Should I leave this issue open to be interpreted as a feature request or close it as an invalid bug?

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cowtowncoder commented Oct 25, 2012

I think title is clear enough to work as an RFE.

And I do see the utility. But I am not 100% sure of how to do it, since semantics of @JsonIgnoreProperties can not be changed lightly, wrt backwards compatibility. Plus I think it often makes sense; although when going to exact details of how to merge conflicting signals, perhaps there is room for improvement.

Can you think of additional ways to go about this? As usual, adding a new DeserializationFeature is rather easy (to expose a switch); so there could be something that suggests that ignoring a property for which a getter exists, but not setter, is fine.

FWIW ,another work-around (for time being) for your case is of course using "ignoreUnknown=true".

... and thinking of this, yet another way to expose this would be to add

'@JsonIgnoreProperties(ignorePartial=true)` (or "ignoreSplit" or whatever)

which would basically recognize "gettable" things as ignorable, implicitly.

But I may be thinking along convoluted paths here, so better suggestions are completely welcome!
(I mean, aside from 'try to make existing code merge these things in better way', which I will consider too -- but I have a feeling that the pipeline used for merging things may make this a very difficult change to make)

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nezda commented Oct 29, 2012

I don't really like implementing this with a new DeserializationFeature - makes the programmer's job of understanding the "conflicting signals" they're sending that much more indirect. The best (half-baked) idea that's come to me is adding some properties to the @JsonIgnore annotation like duringSerialization / forSerialization and duringDeserialization / forDeserialization with defaults that maintain current behavior - I like attaching this information directly to the "special" field/accessor (vs. the class-wide @JsonIgnoreProperties annotation properties you proposed). Unfortunately, I think this would break current field-@JsonIgnore'd + accessor @JsonProperty serialization-only property inclusion (https://gist.github.com/2510887). Maybe similar properties on the @JsonProperty annotation? Thoughts?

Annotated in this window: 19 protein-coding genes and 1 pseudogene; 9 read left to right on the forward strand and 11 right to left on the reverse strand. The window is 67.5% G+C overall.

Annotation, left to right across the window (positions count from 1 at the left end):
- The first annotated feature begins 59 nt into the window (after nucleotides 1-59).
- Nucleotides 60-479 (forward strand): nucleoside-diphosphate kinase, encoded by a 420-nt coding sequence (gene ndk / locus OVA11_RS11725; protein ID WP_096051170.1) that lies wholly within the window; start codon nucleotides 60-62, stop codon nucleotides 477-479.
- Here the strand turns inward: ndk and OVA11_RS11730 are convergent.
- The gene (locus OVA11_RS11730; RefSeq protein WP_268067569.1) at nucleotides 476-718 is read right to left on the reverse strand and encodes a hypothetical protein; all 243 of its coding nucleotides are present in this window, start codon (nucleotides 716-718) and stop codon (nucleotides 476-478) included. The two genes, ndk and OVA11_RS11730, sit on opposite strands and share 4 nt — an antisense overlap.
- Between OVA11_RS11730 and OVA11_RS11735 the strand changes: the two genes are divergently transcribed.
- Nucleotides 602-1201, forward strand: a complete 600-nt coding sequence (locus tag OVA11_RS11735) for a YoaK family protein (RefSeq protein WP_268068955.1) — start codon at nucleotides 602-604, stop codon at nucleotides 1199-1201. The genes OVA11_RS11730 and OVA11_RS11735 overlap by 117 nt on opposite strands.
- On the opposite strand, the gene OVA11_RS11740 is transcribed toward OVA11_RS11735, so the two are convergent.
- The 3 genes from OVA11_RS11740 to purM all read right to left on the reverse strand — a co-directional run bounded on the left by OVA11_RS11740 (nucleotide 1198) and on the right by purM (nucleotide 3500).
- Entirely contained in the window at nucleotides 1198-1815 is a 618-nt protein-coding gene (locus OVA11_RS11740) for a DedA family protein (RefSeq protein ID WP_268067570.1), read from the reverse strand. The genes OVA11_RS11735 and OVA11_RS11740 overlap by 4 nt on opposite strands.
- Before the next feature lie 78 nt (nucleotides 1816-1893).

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cowtowncoder commented Oct 29, 2012

Interesting idea, wrt forSerialization. Could also be used for @JsonIgnoreProperties, come to think of that (either as boolean or as alternate list to add to base set).

Another possibility could be to try to add some kind of "read-only" semantics: this could even go in @JsonProperty. This would basically imply full semantics of "serialize, but do not try to deserialize".
Actually I guess term "read-only" is confusing, or at least context-sensitive -- it makes sense from Java perspective (can only get, not set), but not necessarily from JSON perspective.

As to kind of work-around approaches: we still have @JsonSetter and @JsonGetter annotations, which we to be deprecated, but then I thought that there are cases where those might come in handy. So while kludge-y, one could consider adding, say, @JsonSetter on getter, to indicate same thing ("don't worry about setter, let's call this a setter"). Pretty ugly actually... maybe not worth considering.

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jmcazaux commented Mar 28, 2014

I stumbled on the same issue.

Any progress with implementing read-only properties in an elegant way ?

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cowtowncoder commented Mar 28, 2014

I am open to suggestions of best way (from user perspective) to do it. No concrete plans at this point.

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mmontag commented Mar 29, 2014